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Gotham Gigs: Brooklyn Winery's head winemaker prepares for harvest season


When it comes to wine, McCormack likes to keep things unpretentious.

For about two months in the early fall, Conor McCormack is literally "crushing it" seven days a week. It's not just a metaphor; he's head winemaker at Brooklyn Winery in Williamsburg, and this is harvest season.

McCormack and his staff unpack crates of fresh grapes as they arrive by the truckload from vineyards in upstate New York, California and Washington. He expects to receive about 150 tons of grapes this season. This frenzied eight-week period is called "crush."

"Once it comes off the truck, it's go-time," McCormack said, explaining that the delicate fruit travels in chilled containers but, because his warehouse is not climate-controlled, it must be processed immediately—whether a shipment arrives at 6 a.m. or 11 p.m.

The team of three full-timers sorts, de-stems and dumps the grapes into vats for maceration, a softening process that leaches tannins and flavor compounds. McCormack doesn't believe in crushing grapes underfoot.

"I had my [4-year-old] daughter do it once, but she was so cold she was miserable," he said.

Founded in 2010, Brooklyn Winery makes 18 to 20 different wines—reds, whites, rosés and sparkling, priced from $15 to $67 per bottle. It produced about 9,000 cases and had sales of $5.2 million, including from its wine bar, last year.

McCormack didn't set out to become a winemaker. Born in Ireland, he was raised mostly in San Jose, Calif., and by the time he graduated from college, he was playing bass in a rock band. By age 25, he was looking for temp jobs and answered a Craigslist ad for a harvest position in nearby Berkeley, Calif.

"It would be outside in beautiful vineyards, doing stuff I'd never done before, like driving forklifts," he said. "Who wouldn't want to do that?"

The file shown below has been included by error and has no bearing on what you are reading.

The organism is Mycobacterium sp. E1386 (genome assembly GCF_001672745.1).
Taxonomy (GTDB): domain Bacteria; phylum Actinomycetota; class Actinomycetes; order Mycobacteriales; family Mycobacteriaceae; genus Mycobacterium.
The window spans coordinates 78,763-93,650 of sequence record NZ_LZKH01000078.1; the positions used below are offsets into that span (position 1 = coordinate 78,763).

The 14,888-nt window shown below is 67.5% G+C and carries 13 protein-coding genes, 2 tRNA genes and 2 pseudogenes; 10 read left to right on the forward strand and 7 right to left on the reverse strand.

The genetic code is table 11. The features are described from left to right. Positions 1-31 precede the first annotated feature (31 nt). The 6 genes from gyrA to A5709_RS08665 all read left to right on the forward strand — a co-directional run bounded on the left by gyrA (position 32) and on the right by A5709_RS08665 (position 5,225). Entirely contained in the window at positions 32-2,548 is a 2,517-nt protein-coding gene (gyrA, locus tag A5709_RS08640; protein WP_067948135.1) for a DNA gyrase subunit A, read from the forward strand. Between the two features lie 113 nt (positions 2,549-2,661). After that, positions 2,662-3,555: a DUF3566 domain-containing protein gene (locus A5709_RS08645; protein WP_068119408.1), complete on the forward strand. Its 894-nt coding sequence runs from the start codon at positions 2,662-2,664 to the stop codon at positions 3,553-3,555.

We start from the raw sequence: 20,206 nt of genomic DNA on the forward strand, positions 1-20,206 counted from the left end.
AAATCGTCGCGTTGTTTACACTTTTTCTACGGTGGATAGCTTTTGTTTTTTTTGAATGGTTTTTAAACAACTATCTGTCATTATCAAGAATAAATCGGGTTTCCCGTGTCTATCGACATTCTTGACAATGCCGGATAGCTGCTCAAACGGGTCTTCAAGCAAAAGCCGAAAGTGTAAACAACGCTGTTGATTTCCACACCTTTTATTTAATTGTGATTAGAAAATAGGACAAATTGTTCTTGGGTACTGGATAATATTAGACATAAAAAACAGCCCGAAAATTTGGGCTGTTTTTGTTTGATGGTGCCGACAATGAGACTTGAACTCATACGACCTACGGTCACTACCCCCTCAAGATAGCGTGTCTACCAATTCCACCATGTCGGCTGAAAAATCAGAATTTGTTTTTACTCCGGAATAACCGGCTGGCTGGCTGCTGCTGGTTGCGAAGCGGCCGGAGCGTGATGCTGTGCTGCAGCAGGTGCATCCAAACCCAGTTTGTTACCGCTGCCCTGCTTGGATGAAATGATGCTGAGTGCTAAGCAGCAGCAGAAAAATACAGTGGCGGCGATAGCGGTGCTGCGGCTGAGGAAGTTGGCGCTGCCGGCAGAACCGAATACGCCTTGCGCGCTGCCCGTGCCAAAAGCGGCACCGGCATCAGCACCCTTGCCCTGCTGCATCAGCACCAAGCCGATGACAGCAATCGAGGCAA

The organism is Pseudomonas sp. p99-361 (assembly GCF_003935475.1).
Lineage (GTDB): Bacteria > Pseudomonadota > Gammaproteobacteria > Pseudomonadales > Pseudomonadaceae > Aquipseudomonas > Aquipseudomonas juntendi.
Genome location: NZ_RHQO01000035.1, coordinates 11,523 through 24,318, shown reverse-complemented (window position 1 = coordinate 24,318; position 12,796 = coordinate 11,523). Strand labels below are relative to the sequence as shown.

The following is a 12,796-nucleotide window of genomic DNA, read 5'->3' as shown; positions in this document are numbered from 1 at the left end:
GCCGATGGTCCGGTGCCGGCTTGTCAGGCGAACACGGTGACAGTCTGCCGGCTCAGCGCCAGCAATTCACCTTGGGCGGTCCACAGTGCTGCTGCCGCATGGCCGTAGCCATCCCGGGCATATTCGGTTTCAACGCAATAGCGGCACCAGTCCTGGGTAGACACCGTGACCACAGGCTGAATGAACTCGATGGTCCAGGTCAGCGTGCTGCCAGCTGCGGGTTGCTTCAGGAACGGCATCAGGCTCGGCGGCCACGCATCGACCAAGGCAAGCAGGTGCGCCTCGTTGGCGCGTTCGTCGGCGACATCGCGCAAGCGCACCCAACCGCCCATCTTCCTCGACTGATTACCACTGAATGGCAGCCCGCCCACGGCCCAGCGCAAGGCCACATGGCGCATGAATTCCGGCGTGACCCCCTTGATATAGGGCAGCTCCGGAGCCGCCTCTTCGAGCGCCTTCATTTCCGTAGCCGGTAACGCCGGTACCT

By the end of the season, he found himself in charge of the small harvest crew. Over the next two years, he set out to learn as much as he could on the job, took winemaking courses at the University of California, Davis, and worked in Napa Valley.

He got into urban winemaking and was working in the San Francisco Bay Area in 2010 when Brooklyn Winery's founders lured him to New York City with the opportunity to be head winemaker of their new venture.

McCormack likes to keep things unpretentious. His goal is for people to approach his wine without being intimidated.

"Wine is very subjective," he said. "If you think it tastes like raspberries and someone else thinks it tastes like bananas, who's wrong and who's right? If you like it, you like it.


Conor McKormack

AGE: 39 BORN: Limerick, Ireland RESIDES: Prospect-Lefferts Gardens, Brooklyn EDUCATION: B.A. in music, San Francisco State University SNIFFING THE COMPETITION: McCormack doesn't drink Brooklyn Winery vintages at home and encourages his employees to follow suit. "It's very important to drink wines that are not your own," he said. "Otherwise, you can get stuck in your own flavors," a condition called "house palate." HIGH MARKS: Brooklyn Winery has won several awards under McCormack's supervision. Its 2014 unoaked chardonnay won double gold and its 2013 cabernet franc won gold at the 2016 New York Wine & Food Classic.

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